Time for the next category in the  RWC 2017 Reading Challenge.

Category #17: A memoir or biography

September 22 is “Dear Diary Day” according to random internet sources. The “holiday” encourages journaling as a way to decrease stress and increase creativity.

To honor those who faithfully keep track of their lives and turn them into books, we’re reading memoirs or biographies. I remember first discovering biographies in elementary school and checking them out of the library one after another until I exhausted their supply. Though I read them less frequently now, I’m always reminded how interesting it is to sneak a view into someone else’s life.

Here are some I’ve read (and a few I have planned):

The Night of the Gun (David Carr)

I first “met” David Carr in a documentary, “Page One: Inside The New York Times.” Carr was an amazing and respected journalist there, but he had many bumps over the years. To track down details of his past as a crack-addict, he approached his life like a story he was researching for work. Legal and medical records, video interviews, and several years went into piecing together his journey through addiction, cancer, and life as a single parent.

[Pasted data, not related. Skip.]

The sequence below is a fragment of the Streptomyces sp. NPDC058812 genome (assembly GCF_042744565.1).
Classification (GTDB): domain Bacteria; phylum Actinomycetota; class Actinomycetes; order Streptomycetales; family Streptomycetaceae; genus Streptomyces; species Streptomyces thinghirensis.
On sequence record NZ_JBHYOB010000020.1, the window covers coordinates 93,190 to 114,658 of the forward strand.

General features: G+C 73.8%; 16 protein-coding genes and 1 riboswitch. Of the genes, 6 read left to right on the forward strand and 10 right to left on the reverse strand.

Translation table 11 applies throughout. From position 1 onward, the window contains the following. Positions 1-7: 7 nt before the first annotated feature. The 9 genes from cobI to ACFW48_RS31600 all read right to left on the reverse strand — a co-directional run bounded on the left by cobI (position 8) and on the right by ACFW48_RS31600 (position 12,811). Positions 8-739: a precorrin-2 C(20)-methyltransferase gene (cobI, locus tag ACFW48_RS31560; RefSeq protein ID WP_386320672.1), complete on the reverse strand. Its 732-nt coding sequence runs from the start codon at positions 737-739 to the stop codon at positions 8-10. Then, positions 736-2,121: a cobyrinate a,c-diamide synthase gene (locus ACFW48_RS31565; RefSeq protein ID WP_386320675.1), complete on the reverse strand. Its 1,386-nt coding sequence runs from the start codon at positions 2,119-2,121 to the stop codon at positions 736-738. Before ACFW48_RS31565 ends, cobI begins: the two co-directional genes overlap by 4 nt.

Carr passed away in 2015 but his gripping bio is a testament to both his life and his work.

Let’s Pretend This Never Happened: A Mostly True Memoir (Jenny Lawson)

If you like your memoirs a little less heavy than David Carr’s, check out this book (or Furiously Happy: A Funny Book About Horrible Things) by Jenny Lawson. She’s well-known for wackiness on her blog, The Bloggess, and much of her book material is similarly hilarious. She shares about her off-kilter family as well as depression, anxiety, and some of her other medical struggles.

Hyperbole and a Half: Unfortunate Situations, Flawed Coping Mechanisms, Mayhem, and Other Things That Happened (Allie Brosh)

Allie has a knack for both words and (primitive) graphics. Her stories about childhood, life, and both anxiety and depression will leave you nodding in agreement, rolling with laughter, and crying tears of sadness.

 

I Am Malala: The Girl Who Stood Up For Education and Was Shot by the Taliban (Malala Yousafzai)

We’ve all heard about Malala, whether it was when she originally made the news at 15 for standing up to the Taliban on her way home from school or when she won the Nobel Peace Prize. I’ve ordered this book to learn more about her story, her life, and how to change the world.

Anne Frank: The Diary of a Young Girl (Anne Frank)

I read this book many years ago in school (or at least parts of it) but I recently picked up a copy while visiting her family’s home in the attic in Amsterdam. After seeing the actual space where she lived, reading her diary now will feel more real. I’ll be able to picture the window she peeked through and imagine the scene as the family was raided by the Gestapo.

What will you read to complete this category? Leave a comment below with your thoughts about these or any I may have missed.

If you have suggestions for books that fit in future categories, let me know. I’ll include your name (and a link, if you like) when I share those suggestions.

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